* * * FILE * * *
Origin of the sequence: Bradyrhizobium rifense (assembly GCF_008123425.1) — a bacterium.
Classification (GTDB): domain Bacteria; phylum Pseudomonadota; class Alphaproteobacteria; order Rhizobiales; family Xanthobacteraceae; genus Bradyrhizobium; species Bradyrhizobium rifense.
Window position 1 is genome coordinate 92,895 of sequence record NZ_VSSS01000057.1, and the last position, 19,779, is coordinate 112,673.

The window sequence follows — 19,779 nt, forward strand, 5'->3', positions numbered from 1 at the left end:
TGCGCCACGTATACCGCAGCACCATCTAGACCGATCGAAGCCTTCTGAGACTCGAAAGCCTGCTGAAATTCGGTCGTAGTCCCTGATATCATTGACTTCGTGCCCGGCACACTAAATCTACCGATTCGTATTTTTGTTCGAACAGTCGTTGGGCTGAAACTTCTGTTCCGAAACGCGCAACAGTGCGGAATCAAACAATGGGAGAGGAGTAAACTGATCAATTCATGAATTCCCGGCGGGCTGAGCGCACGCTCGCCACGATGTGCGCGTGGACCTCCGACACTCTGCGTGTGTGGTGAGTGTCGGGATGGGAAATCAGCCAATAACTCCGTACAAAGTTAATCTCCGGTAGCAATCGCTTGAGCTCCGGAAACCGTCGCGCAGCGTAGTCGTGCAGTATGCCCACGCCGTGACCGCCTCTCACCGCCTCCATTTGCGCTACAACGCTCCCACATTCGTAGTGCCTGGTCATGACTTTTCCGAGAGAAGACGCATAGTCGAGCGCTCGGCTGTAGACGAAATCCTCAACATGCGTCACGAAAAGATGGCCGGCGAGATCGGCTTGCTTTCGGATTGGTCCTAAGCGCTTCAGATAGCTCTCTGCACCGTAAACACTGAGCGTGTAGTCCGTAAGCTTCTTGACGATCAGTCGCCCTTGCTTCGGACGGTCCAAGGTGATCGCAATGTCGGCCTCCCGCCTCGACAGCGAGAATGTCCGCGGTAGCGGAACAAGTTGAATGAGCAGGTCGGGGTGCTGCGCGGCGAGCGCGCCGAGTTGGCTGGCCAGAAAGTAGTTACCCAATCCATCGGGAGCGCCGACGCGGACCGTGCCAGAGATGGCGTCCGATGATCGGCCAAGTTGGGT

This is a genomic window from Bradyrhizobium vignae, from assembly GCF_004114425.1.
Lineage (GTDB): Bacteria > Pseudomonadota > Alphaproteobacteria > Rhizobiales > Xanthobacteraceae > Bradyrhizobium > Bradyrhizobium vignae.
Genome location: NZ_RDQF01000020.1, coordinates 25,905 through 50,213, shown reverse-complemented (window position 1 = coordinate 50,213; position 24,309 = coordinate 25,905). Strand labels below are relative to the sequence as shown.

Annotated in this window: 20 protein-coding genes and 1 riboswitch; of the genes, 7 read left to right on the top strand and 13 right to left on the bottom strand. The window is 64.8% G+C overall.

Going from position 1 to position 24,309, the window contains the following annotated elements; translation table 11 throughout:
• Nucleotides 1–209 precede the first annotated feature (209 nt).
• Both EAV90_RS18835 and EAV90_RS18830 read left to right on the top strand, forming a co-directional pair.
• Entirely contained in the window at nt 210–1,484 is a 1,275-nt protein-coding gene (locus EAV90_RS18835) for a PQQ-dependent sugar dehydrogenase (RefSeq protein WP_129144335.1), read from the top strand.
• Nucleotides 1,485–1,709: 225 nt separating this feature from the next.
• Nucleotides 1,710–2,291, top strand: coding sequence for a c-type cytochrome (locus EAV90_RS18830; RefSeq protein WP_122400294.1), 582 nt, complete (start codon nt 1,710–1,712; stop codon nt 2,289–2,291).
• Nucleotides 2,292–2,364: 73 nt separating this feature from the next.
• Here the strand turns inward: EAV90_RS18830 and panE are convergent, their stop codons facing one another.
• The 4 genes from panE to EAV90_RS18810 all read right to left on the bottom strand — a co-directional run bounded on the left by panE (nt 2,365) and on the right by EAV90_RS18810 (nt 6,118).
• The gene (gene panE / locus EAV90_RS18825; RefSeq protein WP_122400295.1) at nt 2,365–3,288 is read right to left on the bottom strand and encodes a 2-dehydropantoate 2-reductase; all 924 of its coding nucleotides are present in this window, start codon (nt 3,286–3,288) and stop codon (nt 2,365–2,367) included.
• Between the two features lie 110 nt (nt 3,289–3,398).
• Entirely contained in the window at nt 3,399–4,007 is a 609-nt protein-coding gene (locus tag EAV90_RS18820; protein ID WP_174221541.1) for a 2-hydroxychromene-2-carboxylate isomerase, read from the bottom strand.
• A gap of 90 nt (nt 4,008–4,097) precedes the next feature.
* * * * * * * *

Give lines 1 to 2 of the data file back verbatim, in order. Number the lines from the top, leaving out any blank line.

Origin of the sequence: Bradyrhizobium rifense (assembly GCF_008123425.1) — a bacterium.
Classification (GTDB): domain Bacteria; phylum Pseudomonadota; class Alphaproteobacteria; order Rhizobiales; family Xanthobacteraceae; genus Bradyrhizobium; species Bradyrhizobium rifense.